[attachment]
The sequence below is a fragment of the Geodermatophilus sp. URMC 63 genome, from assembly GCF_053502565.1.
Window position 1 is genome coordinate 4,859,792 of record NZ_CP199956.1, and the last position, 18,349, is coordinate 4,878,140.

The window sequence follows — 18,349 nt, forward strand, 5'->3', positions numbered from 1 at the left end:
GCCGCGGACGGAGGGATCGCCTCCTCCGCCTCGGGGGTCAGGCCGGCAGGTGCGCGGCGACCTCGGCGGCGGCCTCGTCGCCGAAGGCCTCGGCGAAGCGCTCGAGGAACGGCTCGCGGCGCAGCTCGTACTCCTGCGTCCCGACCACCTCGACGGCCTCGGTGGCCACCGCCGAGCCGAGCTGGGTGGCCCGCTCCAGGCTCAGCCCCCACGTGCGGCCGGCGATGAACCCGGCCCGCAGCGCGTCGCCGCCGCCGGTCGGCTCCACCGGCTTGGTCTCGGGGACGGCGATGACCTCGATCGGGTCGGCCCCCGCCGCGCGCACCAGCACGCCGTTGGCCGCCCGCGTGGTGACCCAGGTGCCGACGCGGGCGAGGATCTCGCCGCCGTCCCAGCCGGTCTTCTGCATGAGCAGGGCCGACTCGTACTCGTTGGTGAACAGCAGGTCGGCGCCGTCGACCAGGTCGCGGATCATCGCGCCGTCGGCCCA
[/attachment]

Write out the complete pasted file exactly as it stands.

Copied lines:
The sequence below is a fragment of the Geodermatophilus sp. URMC 63 genome, from assembly GCF_053502565.1.
Window position 1 is genome coordinate 4,859,792 of record NZ_CP199956.1, and the last position, 18,349, is coordinate 4,878,140.

The window sequence follows — 18,349 nt, forward strand, 5'->3', positions numbered from 1 at the left end:
GCCGCGGACGGAGGGATCGCCTCCTCCGCCTCGGGGGTCAGGCCGGCAGGTGCGCGGCGACCTCGGCGGCGGCCTCGTCGCCGAAGGCCTCGGCGAAGCGCTCGAGGAACGGCTCGCGGCGCAGCTCGTACTCCTGCGTCCCGACCACCTCGACGGCCTCGGTGGCCACCGCCGAGCCGAGCTGGGTGGCCCGCTCCAGGCTCAGCCCCCACGTGCGGCCGGCGATGAACCCGGCCCGCAGCGCGTCGCCGCCGCCGGTCGGCTCCACCGGCTTGGTCTCGGGGACGGCGATGACCTCGATCGGGTCGGCCCCCGCCGCGCGCACCAGCACGCCGTTGGCCGCCCGCGTGGTGACCCAGGTGCCGACGCGGGCGAGGATCTCGCCGCCGTCCCAGCCGGTCTTCTGCATGAGCAGGGCCGACTCGTACTCGTTGGTGAACAGCAGGTCGGCGCCGTCGACCAGGTCGCGGATCATCGCGCCGTCGGCCCA